Cows Joined the Fight against COVID-19 with Polyclonal Antibodies
Thu, February 2, 2023

Cows Joined the Fight against COVID-19 with Polyclonal Antibodies



The vaccine for COVID-19 will take some time to be developed and mass-produced. As such, antibody therapies are the best choice for the time being. So, a biopharmaceutical company used cows to produce antibodies that can subdue the SARS-CoV-2 virus.

The novel polyclonal antibody therapy was developed and optimized by SAB Biotherapeutics, a biopharmaceutical company. Their therapy was based on cattle to produce polyclonal antibodies that could recognize multiple parts of a virus, compared to monoclonal antibodies. Moreover, the utilization of cows could ensure the mass production of polyclonal antibodies to meet the expected demand in the clinical setting. This therapy was found to be up to four times more effective than convalescent plasma therapy.


Main Differences between Monoclonal and Polyclonal Antibodies

Antibodies are special proteins found in the blood of humans and many animals. These proteins are triggered by a part of the immune system. Once that part activates, it signals specialized white blood cells called B cells to manufacture the proteins to stop a particular pathogen. However, the production of antibodies relies on the information obtained by other immune cells. Thus, it can take some time for an organism to generate a sufficient number of correct antibodies for an illness. This is why vaccines have been developed to spare people from symptoms and possible complications.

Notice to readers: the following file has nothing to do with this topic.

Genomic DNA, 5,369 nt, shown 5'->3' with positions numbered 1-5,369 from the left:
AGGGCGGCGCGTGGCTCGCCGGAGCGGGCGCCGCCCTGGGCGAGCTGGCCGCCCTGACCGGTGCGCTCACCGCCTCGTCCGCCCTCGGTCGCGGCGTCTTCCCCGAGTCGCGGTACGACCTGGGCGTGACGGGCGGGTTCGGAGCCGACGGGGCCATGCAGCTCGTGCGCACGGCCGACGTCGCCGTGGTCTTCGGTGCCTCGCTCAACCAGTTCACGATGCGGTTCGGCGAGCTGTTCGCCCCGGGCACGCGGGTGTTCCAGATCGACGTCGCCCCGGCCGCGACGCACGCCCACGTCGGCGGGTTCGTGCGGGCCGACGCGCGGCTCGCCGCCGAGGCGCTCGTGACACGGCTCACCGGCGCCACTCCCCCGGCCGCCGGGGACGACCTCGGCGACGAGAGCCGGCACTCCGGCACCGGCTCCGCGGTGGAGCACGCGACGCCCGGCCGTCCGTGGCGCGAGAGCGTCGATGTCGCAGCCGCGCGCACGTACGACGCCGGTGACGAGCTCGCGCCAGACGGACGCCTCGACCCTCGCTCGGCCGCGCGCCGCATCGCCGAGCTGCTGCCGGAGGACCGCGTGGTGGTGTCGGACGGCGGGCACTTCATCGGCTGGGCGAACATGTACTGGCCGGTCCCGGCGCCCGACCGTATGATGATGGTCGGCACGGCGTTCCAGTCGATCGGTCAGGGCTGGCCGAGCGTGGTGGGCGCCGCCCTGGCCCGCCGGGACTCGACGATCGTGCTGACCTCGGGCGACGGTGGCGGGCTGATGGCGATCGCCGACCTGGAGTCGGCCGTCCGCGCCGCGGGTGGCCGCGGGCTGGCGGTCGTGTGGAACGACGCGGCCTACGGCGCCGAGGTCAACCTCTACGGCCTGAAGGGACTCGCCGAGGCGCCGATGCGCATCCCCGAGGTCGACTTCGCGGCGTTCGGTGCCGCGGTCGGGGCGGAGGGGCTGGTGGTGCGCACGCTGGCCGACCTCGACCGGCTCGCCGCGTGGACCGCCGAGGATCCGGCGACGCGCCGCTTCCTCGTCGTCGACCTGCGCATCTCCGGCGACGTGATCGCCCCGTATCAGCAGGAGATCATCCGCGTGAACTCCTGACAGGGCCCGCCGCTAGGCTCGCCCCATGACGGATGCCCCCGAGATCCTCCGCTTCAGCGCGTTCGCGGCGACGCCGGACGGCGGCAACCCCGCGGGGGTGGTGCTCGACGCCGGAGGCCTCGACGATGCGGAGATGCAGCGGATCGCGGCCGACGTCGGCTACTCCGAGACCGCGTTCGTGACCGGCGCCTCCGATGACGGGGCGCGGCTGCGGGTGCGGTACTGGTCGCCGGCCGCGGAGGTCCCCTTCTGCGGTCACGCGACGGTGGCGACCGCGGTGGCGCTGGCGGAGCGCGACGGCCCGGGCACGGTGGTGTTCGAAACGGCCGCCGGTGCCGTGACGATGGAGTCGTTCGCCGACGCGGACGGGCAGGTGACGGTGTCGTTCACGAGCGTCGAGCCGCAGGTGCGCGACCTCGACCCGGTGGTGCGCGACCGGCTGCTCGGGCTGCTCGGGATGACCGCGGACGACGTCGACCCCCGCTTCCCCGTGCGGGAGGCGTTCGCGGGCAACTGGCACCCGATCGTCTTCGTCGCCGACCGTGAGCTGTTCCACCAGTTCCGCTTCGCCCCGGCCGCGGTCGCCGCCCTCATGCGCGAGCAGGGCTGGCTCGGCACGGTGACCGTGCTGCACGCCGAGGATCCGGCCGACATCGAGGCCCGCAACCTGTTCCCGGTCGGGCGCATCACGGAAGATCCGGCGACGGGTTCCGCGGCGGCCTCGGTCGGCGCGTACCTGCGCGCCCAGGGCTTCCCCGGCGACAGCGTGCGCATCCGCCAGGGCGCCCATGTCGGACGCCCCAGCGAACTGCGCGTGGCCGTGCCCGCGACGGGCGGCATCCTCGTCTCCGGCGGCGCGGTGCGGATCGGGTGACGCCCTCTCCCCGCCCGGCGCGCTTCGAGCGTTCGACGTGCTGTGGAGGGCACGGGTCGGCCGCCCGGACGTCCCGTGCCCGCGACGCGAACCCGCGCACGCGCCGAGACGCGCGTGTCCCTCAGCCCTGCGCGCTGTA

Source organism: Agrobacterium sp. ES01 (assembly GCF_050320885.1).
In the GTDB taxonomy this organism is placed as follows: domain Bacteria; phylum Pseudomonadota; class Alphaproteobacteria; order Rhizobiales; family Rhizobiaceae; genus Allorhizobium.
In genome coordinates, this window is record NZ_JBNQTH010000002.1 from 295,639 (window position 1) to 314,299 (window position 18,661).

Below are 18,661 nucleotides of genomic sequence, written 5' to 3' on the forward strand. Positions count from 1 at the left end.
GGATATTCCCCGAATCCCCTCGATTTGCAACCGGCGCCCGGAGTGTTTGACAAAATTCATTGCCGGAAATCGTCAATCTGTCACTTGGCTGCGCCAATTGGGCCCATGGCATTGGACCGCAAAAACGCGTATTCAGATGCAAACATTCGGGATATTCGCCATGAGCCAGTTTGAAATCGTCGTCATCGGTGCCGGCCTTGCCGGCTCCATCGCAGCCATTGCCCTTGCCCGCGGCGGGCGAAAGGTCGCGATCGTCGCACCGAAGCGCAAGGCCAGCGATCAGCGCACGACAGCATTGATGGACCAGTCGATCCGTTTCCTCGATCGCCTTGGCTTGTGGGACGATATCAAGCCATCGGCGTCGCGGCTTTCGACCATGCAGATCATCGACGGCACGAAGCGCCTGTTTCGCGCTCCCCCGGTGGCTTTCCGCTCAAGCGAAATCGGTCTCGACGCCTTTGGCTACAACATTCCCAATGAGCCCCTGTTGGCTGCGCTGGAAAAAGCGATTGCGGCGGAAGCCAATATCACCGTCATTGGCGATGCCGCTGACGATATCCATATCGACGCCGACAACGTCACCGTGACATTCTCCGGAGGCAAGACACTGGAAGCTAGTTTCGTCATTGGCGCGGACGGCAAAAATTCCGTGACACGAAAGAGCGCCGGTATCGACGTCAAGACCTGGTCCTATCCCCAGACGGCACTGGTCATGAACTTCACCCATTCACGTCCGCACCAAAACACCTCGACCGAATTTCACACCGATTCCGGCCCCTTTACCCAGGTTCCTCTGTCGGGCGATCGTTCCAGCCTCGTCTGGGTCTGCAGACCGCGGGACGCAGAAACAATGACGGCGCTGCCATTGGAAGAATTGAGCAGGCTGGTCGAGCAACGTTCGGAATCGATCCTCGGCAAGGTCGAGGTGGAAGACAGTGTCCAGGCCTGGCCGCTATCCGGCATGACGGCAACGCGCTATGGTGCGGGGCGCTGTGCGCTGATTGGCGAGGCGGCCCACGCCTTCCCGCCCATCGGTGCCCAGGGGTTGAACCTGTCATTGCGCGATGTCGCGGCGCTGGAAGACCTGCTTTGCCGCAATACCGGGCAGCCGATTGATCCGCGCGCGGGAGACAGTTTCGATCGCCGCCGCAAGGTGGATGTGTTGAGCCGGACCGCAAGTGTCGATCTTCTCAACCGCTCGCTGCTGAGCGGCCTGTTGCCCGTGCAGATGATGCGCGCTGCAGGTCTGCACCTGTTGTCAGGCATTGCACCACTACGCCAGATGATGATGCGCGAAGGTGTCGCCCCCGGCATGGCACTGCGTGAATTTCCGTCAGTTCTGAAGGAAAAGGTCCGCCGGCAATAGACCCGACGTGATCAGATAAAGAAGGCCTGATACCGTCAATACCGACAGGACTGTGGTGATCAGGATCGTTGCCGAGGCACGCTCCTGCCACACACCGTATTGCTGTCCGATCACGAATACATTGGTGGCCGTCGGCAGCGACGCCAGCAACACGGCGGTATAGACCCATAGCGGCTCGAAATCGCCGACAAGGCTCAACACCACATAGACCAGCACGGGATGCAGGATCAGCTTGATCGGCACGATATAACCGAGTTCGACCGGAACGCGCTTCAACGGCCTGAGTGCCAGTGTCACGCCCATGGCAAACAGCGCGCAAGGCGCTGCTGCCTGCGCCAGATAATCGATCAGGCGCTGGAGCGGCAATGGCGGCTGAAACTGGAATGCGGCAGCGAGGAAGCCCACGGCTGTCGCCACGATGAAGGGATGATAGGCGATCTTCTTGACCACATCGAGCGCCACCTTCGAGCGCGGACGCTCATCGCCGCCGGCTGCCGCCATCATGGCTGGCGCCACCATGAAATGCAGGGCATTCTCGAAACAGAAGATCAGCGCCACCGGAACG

According to Pacific Immunology, a provider of custom antibodies, antibodies can be classified based on the variation of producing B cells. When B cells recognize an antigen, they can acquire information from a part of it. Human B cells only recognize one part of an antigen called an epitope. Antibodies produced by human B cells can only attach to one unique epitope, but in some animals, various B cells permit the recognition of multiple epitopes of an antigen. Hence, humans produce monoclonal antibodies while some animals may produce polyclonal antibodies.

In addressing diseases, polyclonal antibodies are generally better than monoclonal antibodies. They can be produced easily, inexpensively, and quickly. There is also no significant issue when it comes to storage. As such, research institutes tend to explore polyclonal antibodies in treating infections because of the high sensitivity rate to multiple epitopes. Polyclonal antibodies may even be more capable of affecting pathogens that mutated, which often include alterations in the epitopes.

However, the sensitivity rate and versatility of polyclonal antibodies can be problematic in clinical settings. These antibodies have a higher reactivity rate than monoclonal antibodies, meaning a person has a higher chance of developing an allergic reaction from polyclonal antibody therapy. The reason behind this is the recognition of multiple epitopes, which may include something that is not part of a pathogen. So, any polyclonal antibody therapy must be optimized to lower the odds of an allergic reaction.




Cow Antibodies May Become a Weapon against COVID-19

Even without any specific treatment for COVID-19, biomedical scientists managed to find therapies that may help patients. One of these nonspecific therapies is convalescent plasma therapy, wherein a survivor's antibodies are transfused into a patient. However, the therapy is often provided to critically-ill patients as a last resort. Although no one exactly knows how much help the therapy can give, some patients have recovered because of it.